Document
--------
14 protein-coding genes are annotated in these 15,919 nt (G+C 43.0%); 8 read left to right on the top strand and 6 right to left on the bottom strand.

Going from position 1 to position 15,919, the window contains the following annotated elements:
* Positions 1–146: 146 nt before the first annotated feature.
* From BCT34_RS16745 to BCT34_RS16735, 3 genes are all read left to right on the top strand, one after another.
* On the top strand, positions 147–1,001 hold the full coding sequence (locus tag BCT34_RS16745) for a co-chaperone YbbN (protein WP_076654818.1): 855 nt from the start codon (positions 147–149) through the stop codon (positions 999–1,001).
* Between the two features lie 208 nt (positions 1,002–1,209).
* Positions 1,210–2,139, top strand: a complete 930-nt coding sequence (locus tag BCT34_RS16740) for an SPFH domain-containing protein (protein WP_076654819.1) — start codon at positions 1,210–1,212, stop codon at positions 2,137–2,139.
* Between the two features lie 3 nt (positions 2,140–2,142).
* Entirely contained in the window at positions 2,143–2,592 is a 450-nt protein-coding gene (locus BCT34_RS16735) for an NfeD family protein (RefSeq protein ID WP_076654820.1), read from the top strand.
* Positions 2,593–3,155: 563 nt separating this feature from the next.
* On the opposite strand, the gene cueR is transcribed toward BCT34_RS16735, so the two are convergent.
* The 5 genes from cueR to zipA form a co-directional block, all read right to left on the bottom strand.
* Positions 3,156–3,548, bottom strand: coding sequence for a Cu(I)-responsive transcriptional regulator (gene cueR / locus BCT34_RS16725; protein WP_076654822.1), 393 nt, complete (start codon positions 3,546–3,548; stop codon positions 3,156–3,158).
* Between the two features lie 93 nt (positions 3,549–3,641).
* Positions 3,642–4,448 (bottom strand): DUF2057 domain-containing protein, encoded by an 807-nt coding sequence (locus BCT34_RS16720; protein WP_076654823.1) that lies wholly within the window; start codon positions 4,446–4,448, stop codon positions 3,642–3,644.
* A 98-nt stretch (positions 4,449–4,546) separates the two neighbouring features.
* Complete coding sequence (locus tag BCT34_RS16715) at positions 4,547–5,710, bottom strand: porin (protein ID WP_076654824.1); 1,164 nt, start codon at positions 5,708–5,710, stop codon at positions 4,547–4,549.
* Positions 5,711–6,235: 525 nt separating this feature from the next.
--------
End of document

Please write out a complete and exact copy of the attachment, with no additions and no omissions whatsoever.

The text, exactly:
14 protein-coding genes are annotated in these 15,919 nt (G+C 43.0%); 8 read left to right on the top strand and 6 right to left on the bottom strand.

Going from position 1 to position 15,919, the window contains the following annotated elements:
* Positions 1–146: 146 nt before the first annotated feature.
* From BCT34_RS16745 to BCT34_RS16735, 3 genes are all read left to right on the top strand, one after another.
* On the top strand, positions 147–1,001 hold the full coding sequence (locus tag BCT34_RS16745) for a co-chaperone YbbN (protein WP_076654818.1): 855 nt from the start codon (positions 147–149) through the stop codon (positions 999–1,001).
* Between the two features lie 208 nt (positions 1,002–1,209).
* Positions 1,210–2,139, top strand: a complete 930-nt coding sequence (locus tag BCT34_RS16740) for an SPFH domain-containing protein (protein WP_076654819.1) — start codon at positions 1,210–1,212, stop codon at positions 2,137–2,139.
* Between the two features lie 3 nt (positions 2,140–2,142).
* Entirely contained in the window at positions 2,143–2,592 is a 450-nt protein-coding gene (locus BCT34_RS16735) for an NfeD family protein (RefSeq protein ID WP_076654820.1), read from the top strand.
* Positions 2,593–3,155: 563 nt separating this feature from the next.
* On the opposite strand, the gene cueR is transcribed toward BCT34_RS16735, so the two are convergent.
* The 5 genes from cueR to zipA form a co-directional block, all read right to left on the bottom strand.
* Positions 3,156–3,548, bottom strand: coding sequence for a Cu(I)-responsive transcriptional regulator (gene cueR / locus BCT34_RS16725; protein WP_076654822.1), 393 nt, complete (start codon positions 3,546–3,548; stop codon positions 3,156–3,158).
* Between the two features lie 93 nt (positions 3,549–3,641).
* Positions 3,642–4,448 (bottom strand): DUF2057 domain-containing protein, encoded by an 807-nt coding sequence (locus BCT34_RS16720; protein WP_076654823.1) that lies wholly within the window; start codon positions 4,446–4,448, stop codon positions 3,642–3,644.
* A 98-nt stretch (positions 4,449–4,546) separates the two neighbouring features.
* Complete coding sequence (locus tag BCT34_RS16715) at positions 4,547–5,710, bottom strand: porin (protein ID WP_076654824.1); 1,164 nt, start codon at positions 5,708–5,710, stop codon at positions 4,547–4,549.
* Positions 5,711–6,235: 525 nt separating this feature from the next.